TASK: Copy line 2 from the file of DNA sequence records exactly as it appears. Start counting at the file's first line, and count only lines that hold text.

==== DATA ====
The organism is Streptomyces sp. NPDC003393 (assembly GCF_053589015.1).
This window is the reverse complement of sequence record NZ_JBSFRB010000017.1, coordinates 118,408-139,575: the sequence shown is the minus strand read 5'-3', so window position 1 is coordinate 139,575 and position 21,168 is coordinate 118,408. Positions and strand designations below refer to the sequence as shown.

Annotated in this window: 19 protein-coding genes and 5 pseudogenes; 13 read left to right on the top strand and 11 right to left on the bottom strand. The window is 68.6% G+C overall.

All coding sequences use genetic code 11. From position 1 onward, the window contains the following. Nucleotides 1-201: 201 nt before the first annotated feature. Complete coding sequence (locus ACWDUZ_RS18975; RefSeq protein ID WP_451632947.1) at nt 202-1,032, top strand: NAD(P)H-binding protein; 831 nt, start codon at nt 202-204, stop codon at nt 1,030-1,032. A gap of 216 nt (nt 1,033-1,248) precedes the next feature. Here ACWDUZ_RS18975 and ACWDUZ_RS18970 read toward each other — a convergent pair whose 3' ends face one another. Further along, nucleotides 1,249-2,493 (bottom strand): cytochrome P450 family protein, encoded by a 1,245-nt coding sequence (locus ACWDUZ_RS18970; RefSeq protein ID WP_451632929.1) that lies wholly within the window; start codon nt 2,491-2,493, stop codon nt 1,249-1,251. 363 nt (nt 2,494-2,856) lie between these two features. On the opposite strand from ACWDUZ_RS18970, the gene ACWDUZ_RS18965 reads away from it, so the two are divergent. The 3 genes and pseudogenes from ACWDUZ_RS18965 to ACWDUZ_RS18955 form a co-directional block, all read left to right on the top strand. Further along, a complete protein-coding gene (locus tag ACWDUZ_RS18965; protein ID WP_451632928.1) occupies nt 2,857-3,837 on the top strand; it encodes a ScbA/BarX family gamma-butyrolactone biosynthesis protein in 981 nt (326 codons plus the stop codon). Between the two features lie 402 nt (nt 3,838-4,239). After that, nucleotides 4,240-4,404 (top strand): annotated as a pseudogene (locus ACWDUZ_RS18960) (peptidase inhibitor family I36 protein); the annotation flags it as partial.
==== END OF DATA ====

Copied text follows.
This window is the reverse complement of sequence record NZ_JBSFRB010000017.1, coordinates 118,408-139,575: the sequence shown is the minus strand read 5'-3', so window position 1 is coordinate 139,575 and position 21,168 is coordinate 118,408. Positions and strand designations below refer to the sequence as shown.